Demarcation Line in the Human Cornea After Surface Ablation Observed by Optical Coherence Tomography and Confocal Microscopy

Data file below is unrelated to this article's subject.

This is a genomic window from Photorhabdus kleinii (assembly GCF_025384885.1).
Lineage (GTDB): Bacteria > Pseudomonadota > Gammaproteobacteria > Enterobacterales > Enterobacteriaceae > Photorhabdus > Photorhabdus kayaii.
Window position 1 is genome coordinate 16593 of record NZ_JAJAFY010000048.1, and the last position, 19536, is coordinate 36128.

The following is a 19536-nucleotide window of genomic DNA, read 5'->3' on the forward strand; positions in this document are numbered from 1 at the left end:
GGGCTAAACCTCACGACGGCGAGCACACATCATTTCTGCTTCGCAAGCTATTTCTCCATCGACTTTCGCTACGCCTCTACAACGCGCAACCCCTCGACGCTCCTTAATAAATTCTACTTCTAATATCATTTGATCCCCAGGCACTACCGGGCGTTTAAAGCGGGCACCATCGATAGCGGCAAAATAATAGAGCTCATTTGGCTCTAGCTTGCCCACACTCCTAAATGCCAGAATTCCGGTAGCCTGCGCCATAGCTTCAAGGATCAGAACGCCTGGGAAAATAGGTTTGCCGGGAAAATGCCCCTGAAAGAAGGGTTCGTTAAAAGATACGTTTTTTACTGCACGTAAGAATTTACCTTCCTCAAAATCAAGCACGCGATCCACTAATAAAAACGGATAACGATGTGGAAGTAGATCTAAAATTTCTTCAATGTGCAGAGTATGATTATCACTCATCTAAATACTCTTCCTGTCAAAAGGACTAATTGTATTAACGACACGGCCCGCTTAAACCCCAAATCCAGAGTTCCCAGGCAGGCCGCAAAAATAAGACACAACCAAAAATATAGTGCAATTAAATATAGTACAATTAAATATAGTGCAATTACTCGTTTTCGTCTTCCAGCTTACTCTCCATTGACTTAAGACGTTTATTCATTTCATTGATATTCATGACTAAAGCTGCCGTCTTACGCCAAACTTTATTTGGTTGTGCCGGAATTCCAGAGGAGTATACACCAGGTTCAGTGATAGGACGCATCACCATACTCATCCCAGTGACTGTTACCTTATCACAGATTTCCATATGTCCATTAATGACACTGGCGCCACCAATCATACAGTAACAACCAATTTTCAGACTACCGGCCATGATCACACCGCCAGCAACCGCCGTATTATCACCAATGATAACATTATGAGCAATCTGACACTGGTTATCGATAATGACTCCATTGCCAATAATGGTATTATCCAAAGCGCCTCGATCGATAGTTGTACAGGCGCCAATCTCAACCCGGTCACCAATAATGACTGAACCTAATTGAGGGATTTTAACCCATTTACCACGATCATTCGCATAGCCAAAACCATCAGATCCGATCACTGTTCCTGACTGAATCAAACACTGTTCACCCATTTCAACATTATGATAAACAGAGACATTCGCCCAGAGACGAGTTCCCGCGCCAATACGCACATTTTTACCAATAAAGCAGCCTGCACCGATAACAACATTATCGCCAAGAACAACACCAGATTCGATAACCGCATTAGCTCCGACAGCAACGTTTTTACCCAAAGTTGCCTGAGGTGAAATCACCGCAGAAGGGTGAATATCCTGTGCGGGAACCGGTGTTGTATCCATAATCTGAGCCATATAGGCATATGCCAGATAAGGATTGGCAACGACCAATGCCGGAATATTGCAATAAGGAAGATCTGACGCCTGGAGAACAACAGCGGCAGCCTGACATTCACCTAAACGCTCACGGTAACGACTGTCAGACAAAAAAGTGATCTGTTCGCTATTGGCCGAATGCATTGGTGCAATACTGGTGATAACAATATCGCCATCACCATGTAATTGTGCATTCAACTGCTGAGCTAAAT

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Purpose:To investigate the long-term changes in anterior corneal structure after surface ablation.Methods:In this retrospective study, patients who received surface ablation including laser-assisted subepithelial keratomileusis (LASEK) and epipolis laser in situ keratomileusis at the Department of Ophthalmology of Fudan University Eye and Ear, Nose and Throat (EENT) Hospital (Shanghai, People's Republic of China) were telephoned. Patients were asked to follow-up at the refractive center. Changes in the anterior cornea (from the epithelium to the anterior stroma) were examined by optical coherence tomography (OCT) and in vivo confocal microscopy.Results:Thirty-four eyes of 18 patients (10 years or more after operation), 16 eyes of 8 patients (4 years after operation), 12 eyes of 6 patients (1 year after operation), 8 eyes of 4 patients (6 months after operation), and 12 eyes of 6 patients (1 month after operation) were included. Under OCT, a smooth, continuous, and highly reflective demarcation line between the epithelial layer and the stroma was noted in all eyes that received surgeries more than 1 year previously. For eyes at 6 months after operation, the complete formation of this demarcation line was detected in 12.5% (1/8) of eyes and a partial formation of this demarcation line was observed in 87.5% (7/8) of eyes. A partial formation of this demarcation line was observed in 100% (12/12) of eyes in patients at 1 month after surgery.Conclusions:A demarcation line in the human cornea can be detected after corneal surface ablation. It was completely formed around postoperative 6 to 12 months. The functions and components of this structure merit investigation.

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